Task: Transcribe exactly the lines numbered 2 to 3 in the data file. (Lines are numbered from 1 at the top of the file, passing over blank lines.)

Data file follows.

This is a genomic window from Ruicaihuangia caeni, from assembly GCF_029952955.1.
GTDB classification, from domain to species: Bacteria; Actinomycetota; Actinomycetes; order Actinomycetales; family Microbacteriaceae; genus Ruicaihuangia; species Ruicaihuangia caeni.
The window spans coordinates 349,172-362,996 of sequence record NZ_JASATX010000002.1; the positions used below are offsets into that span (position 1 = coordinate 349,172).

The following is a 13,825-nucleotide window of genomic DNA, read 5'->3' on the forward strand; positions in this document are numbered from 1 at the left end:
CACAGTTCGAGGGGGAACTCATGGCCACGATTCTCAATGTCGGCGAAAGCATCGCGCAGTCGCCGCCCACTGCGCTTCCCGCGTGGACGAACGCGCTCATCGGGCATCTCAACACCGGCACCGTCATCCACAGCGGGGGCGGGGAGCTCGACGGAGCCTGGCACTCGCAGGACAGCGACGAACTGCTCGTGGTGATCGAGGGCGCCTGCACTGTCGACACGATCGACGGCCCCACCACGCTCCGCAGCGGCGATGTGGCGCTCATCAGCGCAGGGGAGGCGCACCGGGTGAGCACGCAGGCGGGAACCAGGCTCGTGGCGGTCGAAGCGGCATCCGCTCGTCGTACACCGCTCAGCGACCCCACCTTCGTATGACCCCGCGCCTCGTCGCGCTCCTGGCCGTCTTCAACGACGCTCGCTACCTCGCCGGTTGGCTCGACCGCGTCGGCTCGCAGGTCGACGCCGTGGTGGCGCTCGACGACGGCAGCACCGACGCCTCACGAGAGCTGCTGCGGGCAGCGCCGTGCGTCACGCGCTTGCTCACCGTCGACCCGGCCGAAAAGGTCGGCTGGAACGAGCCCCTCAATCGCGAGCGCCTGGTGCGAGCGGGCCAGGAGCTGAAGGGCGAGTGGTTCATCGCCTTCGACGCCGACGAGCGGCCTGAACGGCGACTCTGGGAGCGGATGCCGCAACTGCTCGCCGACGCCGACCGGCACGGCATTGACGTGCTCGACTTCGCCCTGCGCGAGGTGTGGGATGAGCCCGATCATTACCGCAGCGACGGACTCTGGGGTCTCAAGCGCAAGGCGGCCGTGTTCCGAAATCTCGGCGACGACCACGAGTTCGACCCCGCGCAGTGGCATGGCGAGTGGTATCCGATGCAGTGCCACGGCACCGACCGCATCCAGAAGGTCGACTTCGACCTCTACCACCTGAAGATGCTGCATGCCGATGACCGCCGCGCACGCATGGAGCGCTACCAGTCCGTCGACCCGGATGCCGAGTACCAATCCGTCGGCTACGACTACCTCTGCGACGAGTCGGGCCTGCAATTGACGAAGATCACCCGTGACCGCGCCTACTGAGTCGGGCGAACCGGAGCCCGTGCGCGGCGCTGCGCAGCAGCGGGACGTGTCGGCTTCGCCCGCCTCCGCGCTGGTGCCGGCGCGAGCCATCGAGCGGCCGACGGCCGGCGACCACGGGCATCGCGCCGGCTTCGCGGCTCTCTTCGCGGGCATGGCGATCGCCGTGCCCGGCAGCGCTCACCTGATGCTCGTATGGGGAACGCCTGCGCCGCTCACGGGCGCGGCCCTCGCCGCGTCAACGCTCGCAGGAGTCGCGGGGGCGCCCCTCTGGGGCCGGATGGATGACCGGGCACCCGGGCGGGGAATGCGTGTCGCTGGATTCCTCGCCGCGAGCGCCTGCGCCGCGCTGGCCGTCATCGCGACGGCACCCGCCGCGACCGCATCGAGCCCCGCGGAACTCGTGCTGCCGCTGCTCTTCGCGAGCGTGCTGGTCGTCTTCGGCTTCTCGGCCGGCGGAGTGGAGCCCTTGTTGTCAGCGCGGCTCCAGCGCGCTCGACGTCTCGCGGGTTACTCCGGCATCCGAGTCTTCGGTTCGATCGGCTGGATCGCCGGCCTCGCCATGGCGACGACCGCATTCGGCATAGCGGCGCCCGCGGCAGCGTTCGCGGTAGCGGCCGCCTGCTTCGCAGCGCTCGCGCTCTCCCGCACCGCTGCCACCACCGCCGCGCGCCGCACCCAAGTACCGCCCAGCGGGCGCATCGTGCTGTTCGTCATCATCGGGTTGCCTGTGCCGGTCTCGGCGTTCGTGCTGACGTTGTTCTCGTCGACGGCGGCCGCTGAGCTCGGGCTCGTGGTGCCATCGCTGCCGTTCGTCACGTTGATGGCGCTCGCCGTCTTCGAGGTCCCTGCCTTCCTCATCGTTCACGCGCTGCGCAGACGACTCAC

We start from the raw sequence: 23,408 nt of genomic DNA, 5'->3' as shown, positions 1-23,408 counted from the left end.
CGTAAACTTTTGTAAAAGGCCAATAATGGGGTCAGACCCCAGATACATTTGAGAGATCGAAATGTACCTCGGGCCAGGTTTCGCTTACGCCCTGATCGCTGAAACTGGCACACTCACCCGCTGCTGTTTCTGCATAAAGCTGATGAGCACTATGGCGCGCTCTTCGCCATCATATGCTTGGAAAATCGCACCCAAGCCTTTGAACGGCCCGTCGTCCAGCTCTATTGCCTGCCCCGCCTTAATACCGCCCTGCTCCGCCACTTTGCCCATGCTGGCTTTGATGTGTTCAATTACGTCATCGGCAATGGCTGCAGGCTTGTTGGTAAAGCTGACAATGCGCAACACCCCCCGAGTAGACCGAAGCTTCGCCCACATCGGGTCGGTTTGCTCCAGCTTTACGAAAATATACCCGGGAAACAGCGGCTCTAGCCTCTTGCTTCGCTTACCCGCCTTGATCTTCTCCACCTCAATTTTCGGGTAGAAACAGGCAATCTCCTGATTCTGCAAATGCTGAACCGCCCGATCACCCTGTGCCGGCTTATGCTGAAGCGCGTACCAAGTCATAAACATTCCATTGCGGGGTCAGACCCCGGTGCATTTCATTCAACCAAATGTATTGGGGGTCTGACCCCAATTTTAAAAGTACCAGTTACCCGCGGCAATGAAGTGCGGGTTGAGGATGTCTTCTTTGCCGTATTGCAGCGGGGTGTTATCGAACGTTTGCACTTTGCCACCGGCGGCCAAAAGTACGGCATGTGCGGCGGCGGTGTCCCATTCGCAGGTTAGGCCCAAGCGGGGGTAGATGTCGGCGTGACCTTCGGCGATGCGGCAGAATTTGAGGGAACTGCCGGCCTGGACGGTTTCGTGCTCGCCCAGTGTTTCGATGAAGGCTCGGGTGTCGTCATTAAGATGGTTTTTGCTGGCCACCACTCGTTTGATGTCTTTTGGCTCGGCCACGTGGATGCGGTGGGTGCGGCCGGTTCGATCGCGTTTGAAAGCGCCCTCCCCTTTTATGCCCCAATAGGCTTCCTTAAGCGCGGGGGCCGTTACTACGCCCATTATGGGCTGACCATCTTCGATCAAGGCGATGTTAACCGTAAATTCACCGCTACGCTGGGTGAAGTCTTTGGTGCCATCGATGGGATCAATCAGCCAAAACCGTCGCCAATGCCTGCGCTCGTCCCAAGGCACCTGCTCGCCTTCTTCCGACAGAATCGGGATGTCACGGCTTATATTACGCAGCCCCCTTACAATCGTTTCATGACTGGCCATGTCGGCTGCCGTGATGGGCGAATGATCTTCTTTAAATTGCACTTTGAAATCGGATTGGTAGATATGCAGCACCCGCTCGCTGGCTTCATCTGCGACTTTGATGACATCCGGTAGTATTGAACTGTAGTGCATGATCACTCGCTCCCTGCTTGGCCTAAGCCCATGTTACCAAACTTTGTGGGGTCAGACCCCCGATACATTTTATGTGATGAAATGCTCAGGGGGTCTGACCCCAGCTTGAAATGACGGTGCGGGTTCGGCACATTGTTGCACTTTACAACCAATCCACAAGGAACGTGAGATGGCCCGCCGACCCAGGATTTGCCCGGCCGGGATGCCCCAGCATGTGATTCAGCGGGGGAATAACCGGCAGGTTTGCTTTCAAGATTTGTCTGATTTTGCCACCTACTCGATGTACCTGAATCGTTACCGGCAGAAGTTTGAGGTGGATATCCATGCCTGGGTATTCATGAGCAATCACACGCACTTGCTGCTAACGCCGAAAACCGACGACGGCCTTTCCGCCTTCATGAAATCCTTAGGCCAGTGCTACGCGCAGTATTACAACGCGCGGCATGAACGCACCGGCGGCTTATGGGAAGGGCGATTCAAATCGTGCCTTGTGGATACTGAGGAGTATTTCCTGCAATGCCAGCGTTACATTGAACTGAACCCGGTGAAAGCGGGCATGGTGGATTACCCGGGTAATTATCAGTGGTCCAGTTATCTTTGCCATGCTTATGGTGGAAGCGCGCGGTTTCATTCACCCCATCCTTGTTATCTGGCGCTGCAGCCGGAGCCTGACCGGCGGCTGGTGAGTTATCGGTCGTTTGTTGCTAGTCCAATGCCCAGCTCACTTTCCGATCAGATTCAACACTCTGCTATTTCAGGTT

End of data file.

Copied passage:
GTDB classification, from domain to species: Bacteria; Actinomycetota; Actinomycetes; order Actinomycetales; family Microbacteriaceae; genus Ruicaihuangia; species Ruicaihuangia caeni.
The window spans coordinates 349,172-362,996 of sequence record NZ_JASATX010000002.1; the positions used below are offsets into that span (position 1 = coordinate 349,172).